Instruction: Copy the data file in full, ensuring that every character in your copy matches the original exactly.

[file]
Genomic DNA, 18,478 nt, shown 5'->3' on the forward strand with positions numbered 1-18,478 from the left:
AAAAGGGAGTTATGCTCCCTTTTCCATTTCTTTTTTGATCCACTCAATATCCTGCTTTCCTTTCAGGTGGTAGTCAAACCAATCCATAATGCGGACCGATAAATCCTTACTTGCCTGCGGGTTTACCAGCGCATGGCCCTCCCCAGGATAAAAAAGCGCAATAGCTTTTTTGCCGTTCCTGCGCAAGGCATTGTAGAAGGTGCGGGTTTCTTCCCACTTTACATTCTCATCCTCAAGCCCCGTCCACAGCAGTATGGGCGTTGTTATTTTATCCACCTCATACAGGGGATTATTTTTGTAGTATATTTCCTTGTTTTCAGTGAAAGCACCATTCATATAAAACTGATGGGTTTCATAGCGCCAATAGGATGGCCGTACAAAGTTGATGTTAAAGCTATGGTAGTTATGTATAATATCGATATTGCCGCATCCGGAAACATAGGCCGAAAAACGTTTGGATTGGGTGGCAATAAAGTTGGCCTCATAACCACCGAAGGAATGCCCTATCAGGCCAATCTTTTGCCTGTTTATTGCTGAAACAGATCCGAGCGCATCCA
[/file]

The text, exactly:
Genomic DNA, 18,478 nt, shown 5'->3' on the forward strand with positions numbered 1-18,478 from the left:
AAAAGGGAGTTATGCTCCCTTTTCCATTTCTTTTTTGATCCACTCAATATCCTGCTTTCCTTTCAGGTGGTAGTCAAACCAATCCATAATGCGGACCGATAAATCCTTACTTGCCTGCGGGTTTACCAGCGCATGGCCCTCCCCAGGATAAAAAAGCGCAATAGCTTTTTTGCCGTTCCTGCGCAAGGCATTGTAGAAGGTGCGGGTTTCTTCCCACTTTACATTCTCATCCTCAAGCCCCGTCCACAGCAGTATGGGCGTTGTTATTTTATCCACCTCATACAGGGGATTATTTTTGTAGTATATTTCCTTGTTTTCAGTGAAAGCACCATTCATATAAAACTGATGGGTTTCATAGCGCCAATAGGATGGCCGTACAAAGTTGATGTTAAAGCTATGGTAGTTATGTATAATATCGATATTGCCGCATCCGGAAACATAGGCCGAAAAACGTTTGGATTGGGTGGCAATAAAGTTGGCCTCATAACCACCGAAGGAATGCCCTATCAGGCCAATCTTTTGCCTGTTTATTGCTGAAACAGATCCGAGCGCATCCA